Los Angeles, CA: The Los Angeles Times is used to reporting on lawsuits, but now it faces a California discrimination lawsuit of its own, filed by a Pulitzer Prize-winning journalist. Jeffrey Gottlieb filed the lawsuit, alleging age discrimination, harassment, and retaliation.
San Francisco, CA: He had been performing his job faithfully for 30 years, in so doing becoming a football institution in San Francisco. Bob Sarlatte, the stadium announcer for the San Francisco 49ers, on the job since 1984, and for a generation of football fans his was the only voice fans heard inside the stadium when they attended a 49ers game. Today, Sarlatte is suing for California age discrimination.
Sacramento, CA: As of April 1, 2016, California has amended its Fair Employment and Housing Act regulations to include new requirements for employers. These new requirements involve discrimination, harassment and retaliation in the workplace, and cover all employers who regularly employ five or more individuals. Employers who violate the regulations could face California employee lawsuits.
San Jose, CA: Yahoo faces a California discrimination lawsuit filed by a man who alleges his firing violates California employment laws. The lawsuit, which was filed February 1, 2016, alleges the plaintiff was fired because he is male. It also alleges violations of the WARN Act and seeks various damages and back pay.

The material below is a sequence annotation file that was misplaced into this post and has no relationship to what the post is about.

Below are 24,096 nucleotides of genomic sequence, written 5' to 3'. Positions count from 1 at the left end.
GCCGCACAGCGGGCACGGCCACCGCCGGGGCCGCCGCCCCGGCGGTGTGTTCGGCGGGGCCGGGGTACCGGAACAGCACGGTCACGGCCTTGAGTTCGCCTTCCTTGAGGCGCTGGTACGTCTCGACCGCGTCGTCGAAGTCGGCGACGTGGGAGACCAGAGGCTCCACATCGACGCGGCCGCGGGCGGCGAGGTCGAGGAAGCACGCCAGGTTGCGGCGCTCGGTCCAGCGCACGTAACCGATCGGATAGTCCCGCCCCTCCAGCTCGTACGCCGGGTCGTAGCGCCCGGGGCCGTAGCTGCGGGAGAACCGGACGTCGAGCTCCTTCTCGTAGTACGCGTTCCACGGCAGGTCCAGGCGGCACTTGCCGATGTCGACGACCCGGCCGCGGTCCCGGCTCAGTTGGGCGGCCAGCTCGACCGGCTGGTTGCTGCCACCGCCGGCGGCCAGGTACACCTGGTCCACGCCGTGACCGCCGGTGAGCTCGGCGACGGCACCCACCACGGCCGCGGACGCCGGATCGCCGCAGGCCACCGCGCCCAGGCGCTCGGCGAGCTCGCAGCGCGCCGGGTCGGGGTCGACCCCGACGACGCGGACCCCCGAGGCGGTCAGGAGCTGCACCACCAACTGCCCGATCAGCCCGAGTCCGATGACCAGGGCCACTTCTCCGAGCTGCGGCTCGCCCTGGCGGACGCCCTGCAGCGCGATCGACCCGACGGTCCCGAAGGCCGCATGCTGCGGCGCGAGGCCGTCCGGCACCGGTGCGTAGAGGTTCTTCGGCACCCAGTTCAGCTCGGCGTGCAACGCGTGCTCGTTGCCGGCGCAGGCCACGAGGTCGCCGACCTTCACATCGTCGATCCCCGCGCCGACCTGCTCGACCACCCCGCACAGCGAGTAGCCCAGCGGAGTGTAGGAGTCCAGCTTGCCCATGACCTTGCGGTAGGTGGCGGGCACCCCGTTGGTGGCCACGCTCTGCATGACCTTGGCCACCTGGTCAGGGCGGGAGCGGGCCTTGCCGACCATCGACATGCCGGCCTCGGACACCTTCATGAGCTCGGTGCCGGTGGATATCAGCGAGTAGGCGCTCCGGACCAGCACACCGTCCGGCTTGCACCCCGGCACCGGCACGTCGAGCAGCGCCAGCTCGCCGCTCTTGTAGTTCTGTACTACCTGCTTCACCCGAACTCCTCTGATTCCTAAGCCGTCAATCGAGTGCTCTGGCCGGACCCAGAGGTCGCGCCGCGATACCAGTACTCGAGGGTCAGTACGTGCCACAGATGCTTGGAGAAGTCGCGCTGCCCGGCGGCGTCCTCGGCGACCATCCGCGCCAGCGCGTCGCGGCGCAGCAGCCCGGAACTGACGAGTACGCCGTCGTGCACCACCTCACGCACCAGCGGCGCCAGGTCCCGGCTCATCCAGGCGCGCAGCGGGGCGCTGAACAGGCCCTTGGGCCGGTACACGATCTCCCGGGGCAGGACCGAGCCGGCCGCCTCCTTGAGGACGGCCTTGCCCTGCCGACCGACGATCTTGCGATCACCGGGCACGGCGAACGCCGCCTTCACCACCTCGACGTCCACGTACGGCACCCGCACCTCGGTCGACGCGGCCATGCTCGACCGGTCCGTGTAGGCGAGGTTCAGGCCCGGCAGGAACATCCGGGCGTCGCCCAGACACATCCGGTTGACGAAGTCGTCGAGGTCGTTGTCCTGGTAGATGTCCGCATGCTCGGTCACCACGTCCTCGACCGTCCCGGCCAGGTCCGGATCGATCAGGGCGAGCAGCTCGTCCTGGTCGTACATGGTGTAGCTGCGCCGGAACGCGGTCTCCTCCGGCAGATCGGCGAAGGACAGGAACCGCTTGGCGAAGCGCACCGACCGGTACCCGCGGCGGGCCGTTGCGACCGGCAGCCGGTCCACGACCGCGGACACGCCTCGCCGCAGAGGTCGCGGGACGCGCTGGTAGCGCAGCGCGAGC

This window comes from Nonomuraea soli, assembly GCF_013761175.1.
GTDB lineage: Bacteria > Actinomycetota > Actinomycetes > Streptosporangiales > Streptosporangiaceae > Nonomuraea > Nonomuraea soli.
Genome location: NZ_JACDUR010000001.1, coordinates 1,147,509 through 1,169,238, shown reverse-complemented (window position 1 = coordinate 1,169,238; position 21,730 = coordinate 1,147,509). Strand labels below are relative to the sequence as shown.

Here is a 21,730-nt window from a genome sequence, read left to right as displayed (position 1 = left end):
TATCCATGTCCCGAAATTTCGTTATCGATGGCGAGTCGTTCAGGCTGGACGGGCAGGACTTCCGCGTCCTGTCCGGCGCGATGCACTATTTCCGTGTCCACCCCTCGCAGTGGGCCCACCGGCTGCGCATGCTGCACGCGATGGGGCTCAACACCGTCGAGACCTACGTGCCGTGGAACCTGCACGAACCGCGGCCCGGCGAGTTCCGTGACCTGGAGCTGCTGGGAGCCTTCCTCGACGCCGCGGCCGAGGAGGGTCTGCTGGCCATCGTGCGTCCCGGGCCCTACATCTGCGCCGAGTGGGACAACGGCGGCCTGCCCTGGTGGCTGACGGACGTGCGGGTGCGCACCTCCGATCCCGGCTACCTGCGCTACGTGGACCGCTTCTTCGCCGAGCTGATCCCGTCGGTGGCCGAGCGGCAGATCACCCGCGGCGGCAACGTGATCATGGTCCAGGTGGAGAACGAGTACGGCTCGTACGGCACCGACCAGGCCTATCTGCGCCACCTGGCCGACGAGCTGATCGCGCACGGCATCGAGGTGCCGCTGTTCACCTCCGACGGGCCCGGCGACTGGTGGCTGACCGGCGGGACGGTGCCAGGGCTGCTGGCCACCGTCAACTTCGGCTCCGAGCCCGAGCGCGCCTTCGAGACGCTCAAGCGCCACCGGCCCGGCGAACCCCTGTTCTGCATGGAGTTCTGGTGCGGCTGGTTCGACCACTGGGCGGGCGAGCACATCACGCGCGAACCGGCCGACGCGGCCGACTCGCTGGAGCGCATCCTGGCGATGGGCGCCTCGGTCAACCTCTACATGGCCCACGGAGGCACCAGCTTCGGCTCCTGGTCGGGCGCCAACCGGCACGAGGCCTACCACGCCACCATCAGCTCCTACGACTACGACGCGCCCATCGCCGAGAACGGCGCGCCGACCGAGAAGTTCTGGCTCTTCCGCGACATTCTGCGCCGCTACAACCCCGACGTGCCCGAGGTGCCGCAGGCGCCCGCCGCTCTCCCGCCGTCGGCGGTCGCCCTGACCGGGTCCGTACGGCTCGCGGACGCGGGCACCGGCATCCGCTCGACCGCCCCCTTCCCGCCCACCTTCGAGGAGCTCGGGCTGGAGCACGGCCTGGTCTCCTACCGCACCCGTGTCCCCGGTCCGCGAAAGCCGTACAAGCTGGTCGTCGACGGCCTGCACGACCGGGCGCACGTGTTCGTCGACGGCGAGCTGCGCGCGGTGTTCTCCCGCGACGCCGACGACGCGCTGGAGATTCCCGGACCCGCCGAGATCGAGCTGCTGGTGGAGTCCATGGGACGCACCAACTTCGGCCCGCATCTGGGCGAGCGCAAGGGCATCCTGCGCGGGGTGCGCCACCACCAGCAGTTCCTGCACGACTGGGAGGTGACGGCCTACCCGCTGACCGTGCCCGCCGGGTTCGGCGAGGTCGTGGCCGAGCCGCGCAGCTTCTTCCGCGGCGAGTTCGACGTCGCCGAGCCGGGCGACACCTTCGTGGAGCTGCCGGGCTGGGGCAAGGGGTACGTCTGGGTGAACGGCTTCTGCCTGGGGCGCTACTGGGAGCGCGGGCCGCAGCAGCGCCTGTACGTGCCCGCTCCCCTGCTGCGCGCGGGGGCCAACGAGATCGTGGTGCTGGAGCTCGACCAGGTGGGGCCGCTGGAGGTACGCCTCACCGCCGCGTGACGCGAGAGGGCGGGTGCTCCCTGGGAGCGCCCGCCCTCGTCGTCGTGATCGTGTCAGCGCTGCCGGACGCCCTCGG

Sacramento, CA: On January 1, 2016, California’s Fair Pay Act, SB 358 (Jackson), will take effect. The bill will give more grounds for employees to challenge pay discrimination. In addition to addressing wage disparity, the bill is designed to prevent employers from retaliating against employees who discuss their pay.
According to the
Although there are existing state and federal laws that address pay inequality, those laws contain loopholes that make it easier for employers to prevent employee discussions of their pay. For example, one of the provisions in the existing California law regards wage differentials only when they occur at the same establishment, not within the same company. So a woman doing the same work as a man, for the same company but at a different office could still be paid less without breaking the law.
“Pay secrecy also contributes to the gender wage gap, because women cannot challenge wage discrimination that they do not know exists,” the bill states. “Although California law prohibits employers from banning wage disclosures and retaliating against employees for engaging in this activity, in practice many employees are unaware of these protections and others are afraid to exercise these rights due to potential retaliation.”
Revisions to the bill would mean employers would have to prove a wage differential is based not on gender but on seniority, merit, quantity or quality of production, or another legal factor other than sex. Otherwise, if men and women do substantially similar work, they must be paid the same even if their job titles and employment locations are different. Furthermore, employers would be prohibited from retaliating or discrimination against any employee who attempts to protect her rights based on the bill, and would further be prohibited from preventing employees from discussing their wages or the wages of other employees.
Employers who are found to violate the law could face legal action. The new bill could see a rise in gender pay discrimination once it takes effect.
Sacramento, CA: A California employee discrimination lawsuit has resulted in a multimillion-dollar award for the plaintiff, who alleged her job termination was the result of age and gender discrimination. The plaintiff, Barbara Anderton, filed the lawsuit against Bass Underwriters in 2013 and according to the Sacramento Bee (10/15/15), recently received a $4.75 million award.